Aesthetics reports on the global gathering of Merz aesthetic practitioners in Germany
Focused on ‘The Life Changing Power of Aesthetic Medicine’, the Merz Expert Summit on November 16 brought together more than 450 leading providers of the Merz portfolio, from across the globe, for a day of innovation and education.
Philip Burchard, CEO of Merz Group, opened proceedings with an overview of the company restructure, emphasising that this change was made to strengthen focus for aesthetic customers and drive sustainable growth. He then welcomed the newly-appointed CEO of Merz Aesthetics, Bob Rhatigan, who said, “The restructure will offer better responsiveness, agility and access to all people in the Merz organisation, at all levels. Globally, everyone in Merz Aesthetics will be focused on serving practitioners.”
UK-based practitioner Dr Kate Goldie opened the Summit, describing the event as the ‘hottest ticket in town’ in which a visionary programme would be presented.
She went on to lead a fascinating discussion of how practitioners need to recognise ‘facial perception drift’ in which she presented evidence of how easily our perceptions can be altered as we become more familiar with the way something looks. Both patients and practitioners can become ‘visually drunk’ she said; the more used to looking at something unusual we get, the more normal it becomes. Dr Goldie advised practitioners to be aware of their own perception drift and teach patients of the concept, warning that without doing so aesthetic results will become more and more unnatural.
Aesthetic practitioner Dr Steven Dayan also gave an insightful presentation on the importance of recognising biases. He emphasised the fact that ‘beauty’ is a proven mathematical concept, relating back to PHI, yet ‘attractiveness’ is a conscious, biased interpretation. He claimed that 50% of how beautiful/attractive we find a person is based on a subconscious bias of what we know is ‘beautiful’, while the other 50% is a conscious choice of what an individual person finds ‘attractive’. Dr Dayan stressed how attractiveness is different for everyone, even amongst aesthetic professionals – citing research that indicates the differing views of plastic surgeons and dermatologists. To demonstrate his point, Dr Dayan asked the audience to vote for the features of noses, lips, chins and buttocks they deemed ‘most attractive’ which, as expected, produced a variety of results.
To conclude he emphasised how practitioners need to recognise their own biases and expand their reference range. “Step into someone else’s space to see things differently,” he said, “You have to have an open mind and look at other perspectives.”
The agenda also featured an innovative talk on the impact of botulinum toxin on emotional wellbeing. Dr Fiona Gupta, assistant professor of neurology at Mount Sinai Hospital, reminded delegates that while many people dismiss aesthetic treatment as not being ‘healthcare’, the World Health Organization’s definition of health is, ‘A state of complete physical, mental and social wellbeing and not merely the absence of disease or infirmity’. She emphasised that aesthetic practitioners can have a huge impact on patients’ psychosocial wellbeing and presented evidence that indicates as such.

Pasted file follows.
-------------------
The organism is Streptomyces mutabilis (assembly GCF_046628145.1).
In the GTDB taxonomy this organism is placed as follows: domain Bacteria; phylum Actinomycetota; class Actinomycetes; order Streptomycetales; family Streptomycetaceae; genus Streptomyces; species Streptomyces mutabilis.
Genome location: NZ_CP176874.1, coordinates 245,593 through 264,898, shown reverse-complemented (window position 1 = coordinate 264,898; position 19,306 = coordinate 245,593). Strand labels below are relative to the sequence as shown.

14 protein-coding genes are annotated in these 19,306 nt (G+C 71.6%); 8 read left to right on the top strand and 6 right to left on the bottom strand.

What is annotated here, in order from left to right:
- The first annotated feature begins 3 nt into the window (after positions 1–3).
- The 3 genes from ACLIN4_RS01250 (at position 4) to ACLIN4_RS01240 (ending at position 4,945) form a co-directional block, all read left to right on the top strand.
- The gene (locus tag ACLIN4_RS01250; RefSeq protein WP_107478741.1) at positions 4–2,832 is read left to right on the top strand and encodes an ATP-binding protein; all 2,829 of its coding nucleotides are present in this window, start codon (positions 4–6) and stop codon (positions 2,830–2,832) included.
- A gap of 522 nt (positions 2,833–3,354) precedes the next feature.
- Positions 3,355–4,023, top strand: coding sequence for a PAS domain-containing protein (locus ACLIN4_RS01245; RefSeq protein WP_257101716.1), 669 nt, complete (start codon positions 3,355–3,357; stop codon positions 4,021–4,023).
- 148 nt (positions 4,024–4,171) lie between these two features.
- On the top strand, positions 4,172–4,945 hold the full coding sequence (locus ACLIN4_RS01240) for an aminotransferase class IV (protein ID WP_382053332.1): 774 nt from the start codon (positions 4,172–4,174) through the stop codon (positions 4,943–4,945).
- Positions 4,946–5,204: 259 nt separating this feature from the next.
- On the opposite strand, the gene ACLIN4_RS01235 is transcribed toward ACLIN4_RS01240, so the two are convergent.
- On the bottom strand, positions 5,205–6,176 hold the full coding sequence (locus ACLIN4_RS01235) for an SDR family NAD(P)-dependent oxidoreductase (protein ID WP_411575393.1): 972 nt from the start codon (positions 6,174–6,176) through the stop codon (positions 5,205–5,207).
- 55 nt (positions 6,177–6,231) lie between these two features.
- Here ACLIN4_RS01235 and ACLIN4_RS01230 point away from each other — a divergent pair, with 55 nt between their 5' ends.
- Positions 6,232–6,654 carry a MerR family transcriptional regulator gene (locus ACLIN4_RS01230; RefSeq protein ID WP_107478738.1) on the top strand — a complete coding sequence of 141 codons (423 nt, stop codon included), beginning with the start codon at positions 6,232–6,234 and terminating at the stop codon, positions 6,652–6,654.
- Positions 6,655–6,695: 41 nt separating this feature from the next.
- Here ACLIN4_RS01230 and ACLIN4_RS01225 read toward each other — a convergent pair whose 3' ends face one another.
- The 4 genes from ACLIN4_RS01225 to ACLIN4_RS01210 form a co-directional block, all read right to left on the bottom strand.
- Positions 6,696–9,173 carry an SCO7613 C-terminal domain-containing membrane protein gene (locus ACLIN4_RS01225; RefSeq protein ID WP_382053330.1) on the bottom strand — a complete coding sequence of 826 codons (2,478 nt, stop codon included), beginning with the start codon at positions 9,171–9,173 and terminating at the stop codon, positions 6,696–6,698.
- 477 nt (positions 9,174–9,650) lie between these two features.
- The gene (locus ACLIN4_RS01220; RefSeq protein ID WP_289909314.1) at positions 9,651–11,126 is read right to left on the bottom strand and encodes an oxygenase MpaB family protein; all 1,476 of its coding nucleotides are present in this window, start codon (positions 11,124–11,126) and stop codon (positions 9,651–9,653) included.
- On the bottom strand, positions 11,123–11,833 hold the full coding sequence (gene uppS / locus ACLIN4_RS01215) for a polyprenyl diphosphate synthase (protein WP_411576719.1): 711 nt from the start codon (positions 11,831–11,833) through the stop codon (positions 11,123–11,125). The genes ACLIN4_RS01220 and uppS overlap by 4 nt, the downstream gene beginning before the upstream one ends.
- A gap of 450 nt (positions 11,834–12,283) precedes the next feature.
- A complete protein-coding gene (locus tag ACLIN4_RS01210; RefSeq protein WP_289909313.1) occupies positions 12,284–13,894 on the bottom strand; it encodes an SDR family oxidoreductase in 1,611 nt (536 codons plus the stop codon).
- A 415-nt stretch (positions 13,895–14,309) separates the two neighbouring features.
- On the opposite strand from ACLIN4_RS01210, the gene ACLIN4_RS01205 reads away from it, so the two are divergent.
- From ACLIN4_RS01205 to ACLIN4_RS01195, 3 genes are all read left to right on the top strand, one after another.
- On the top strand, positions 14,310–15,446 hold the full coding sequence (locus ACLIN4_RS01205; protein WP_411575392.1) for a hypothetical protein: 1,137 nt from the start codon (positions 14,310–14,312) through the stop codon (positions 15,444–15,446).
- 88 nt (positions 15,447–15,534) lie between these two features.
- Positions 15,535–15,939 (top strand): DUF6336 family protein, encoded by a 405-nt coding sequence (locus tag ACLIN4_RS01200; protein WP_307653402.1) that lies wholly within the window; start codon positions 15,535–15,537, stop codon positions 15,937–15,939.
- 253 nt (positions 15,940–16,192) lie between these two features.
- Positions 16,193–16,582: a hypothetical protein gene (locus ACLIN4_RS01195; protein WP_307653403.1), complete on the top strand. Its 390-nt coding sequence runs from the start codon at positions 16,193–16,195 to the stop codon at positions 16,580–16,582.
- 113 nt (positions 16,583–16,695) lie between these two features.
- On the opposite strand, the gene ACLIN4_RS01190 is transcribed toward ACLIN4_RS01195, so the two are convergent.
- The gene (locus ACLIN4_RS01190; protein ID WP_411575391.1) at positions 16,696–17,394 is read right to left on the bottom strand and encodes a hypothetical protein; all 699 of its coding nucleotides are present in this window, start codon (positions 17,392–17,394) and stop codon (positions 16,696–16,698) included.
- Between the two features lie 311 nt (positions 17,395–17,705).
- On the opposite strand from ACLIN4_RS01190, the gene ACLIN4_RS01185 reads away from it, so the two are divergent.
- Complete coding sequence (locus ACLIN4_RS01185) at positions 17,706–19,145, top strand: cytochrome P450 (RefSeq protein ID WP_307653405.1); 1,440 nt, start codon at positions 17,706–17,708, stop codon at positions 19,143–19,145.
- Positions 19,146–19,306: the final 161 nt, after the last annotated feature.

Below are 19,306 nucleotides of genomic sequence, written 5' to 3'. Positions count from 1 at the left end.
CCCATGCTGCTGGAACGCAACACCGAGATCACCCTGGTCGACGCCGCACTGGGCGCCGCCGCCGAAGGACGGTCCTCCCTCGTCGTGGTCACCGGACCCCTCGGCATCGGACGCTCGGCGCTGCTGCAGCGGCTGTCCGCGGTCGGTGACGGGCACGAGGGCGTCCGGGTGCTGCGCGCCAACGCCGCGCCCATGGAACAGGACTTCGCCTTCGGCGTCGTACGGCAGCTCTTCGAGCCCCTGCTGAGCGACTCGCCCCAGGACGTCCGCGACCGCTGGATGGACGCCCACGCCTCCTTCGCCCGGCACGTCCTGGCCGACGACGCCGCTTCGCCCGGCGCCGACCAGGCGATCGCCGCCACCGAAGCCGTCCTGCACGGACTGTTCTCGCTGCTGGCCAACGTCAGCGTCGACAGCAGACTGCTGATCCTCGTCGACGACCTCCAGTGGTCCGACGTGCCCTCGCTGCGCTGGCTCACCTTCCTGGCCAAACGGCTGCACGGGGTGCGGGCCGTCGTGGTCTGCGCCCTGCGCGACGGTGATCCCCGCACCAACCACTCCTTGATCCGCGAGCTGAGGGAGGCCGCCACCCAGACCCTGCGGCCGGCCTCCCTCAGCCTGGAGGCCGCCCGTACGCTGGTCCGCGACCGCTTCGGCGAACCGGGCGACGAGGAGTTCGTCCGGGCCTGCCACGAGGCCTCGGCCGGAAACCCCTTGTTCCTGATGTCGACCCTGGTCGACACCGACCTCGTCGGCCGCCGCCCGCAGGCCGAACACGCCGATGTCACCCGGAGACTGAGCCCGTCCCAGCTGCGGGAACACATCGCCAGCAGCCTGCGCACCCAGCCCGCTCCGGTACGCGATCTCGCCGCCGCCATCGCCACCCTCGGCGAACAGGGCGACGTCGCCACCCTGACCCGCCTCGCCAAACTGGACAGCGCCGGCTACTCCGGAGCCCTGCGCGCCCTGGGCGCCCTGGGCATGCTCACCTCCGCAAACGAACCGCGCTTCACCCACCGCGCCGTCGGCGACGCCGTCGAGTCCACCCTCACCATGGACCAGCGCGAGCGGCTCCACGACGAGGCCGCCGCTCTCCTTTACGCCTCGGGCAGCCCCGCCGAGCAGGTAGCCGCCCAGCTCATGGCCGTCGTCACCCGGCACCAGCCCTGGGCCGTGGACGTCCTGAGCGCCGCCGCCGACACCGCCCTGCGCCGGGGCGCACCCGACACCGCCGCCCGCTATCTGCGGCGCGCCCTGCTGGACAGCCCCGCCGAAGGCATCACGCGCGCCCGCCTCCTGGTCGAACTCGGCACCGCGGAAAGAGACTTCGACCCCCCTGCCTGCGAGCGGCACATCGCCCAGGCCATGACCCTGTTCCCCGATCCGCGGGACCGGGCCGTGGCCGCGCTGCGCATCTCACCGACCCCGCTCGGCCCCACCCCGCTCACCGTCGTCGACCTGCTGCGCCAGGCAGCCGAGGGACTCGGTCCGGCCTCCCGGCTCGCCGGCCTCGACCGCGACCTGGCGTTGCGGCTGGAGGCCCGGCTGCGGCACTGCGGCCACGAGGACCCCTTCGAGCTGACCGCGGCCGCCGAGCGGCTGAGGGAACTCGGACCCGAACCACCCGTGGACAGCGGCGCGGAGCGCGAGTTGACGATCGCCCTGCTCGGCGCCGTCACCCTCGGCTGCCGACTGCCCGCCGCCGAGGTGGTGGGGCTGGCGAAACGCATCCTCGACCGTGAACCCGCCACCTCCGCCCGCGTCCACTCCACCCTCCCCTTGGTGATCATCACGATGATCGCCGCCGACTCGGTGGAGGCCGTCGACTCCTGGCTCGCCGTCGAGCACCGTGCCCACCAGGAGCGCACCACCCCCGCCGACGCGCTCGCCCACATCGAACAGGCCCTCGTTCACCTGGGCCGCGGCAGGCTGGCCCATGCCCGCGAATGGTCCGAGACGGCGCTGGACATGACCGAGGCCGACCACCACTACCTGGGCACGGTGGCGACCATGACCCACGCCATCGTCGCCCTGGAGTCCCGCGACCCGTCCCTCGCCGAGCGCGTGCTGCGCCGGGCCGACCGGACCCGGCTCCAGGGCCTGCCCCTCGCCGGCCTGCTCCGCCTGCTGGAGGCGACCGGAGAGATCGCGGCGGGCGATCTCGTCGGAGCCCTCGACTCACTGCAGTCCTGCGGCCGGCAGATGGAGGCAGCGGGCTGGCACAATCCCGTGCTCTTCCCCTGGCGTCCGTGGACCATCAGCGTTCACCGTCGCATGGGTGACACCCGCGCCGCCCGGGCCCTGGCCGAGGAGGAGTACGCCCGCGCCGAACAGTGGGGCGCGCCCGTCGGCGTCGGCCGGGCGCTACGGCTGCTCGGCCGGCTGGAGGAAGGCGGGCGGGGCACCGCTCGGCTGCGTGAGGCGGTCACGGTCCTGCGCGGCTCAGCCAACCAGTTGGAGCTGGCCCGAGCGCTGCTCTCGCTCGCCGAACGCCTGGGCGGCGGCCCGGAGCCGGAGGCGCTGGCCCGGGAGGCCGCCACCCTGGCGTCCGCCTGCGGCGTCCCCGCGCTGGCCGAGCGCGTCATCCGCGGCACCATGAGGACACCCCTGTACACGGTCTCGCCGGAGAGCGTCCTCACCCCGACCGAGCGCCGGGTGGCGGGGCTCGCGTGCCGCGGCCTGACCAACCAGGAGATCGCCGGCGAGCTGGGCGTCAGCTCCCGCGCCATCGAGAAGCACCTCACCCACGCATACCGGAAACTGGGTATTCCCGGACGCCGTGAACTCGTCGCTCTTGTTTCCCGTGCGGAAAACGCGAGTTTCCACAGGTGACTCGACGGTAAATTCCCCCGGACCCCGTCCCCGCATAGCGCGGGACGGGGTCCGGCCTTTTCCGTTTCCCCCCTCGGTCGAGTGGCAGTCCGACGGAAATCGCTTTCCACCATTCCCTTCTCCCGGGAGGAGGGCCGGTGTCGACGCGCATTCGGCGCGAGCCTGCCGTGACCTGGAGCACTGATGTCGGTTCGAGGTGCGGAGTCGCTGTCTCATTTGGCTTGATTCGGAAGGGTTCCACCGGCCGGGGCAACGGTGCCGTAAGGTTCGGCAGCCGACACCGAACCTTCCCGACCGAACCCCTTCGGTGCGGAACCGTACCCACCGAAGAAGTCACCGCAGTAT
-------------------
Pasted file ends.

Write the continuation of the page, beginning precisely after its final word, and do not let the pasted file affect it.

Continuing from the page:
The day continued with live demonstrations and interactive presentations from Merz’s renowned global faculty, who advised on the best practice use of the full Merz portfolio of products; Belotero, Bocouture, Radiesse, Ultherapy and Cellfina.
Following the presentations, Aesthetics sat down with Dr Terri L. Phillips, vice president and head of global medical affairs at Merz, to find out more about the company’s portfolio and development.
“We have a unique portfolio of products that offers a comprehensive package to practitioners and can be optimised across patient demographics,” she said. In her role, Dr Phillips oversees the research and development of new products, getting them through the approval process and ensuring clinicians understand how to use them safely.
She notes that Merz values the expertise of the practitioners using its products and aim to learn from their experiences. “It’s very common for practitioners to use products in a different way to how we recommend, so our job is to take all that new information and bring it back into the company as intelligence and decide whether we should pursue that way of use,” she said.
One product’s development that Merz will be focusing on in particular in 2020 is Radiesse, noted Dr Phillips, explaining, “There’s nothing like Radiesse in the market and we plan to do more to collaborate with clinicians and educate them on its uses going forward.”
Dr Phillips concluded by emphasising the role of Merz Aesthetic Consultants, or MACs, who are experienced Merz trainers that offer one-to-one support to product users. She said, “Sometimes practitioners will have questions above and beyond what is on the instructions for use or has been covered in their initial training so, on request, MACs will visit them in their clinic and train them on advanced techniques, ensuring they use products in the safest possible way.”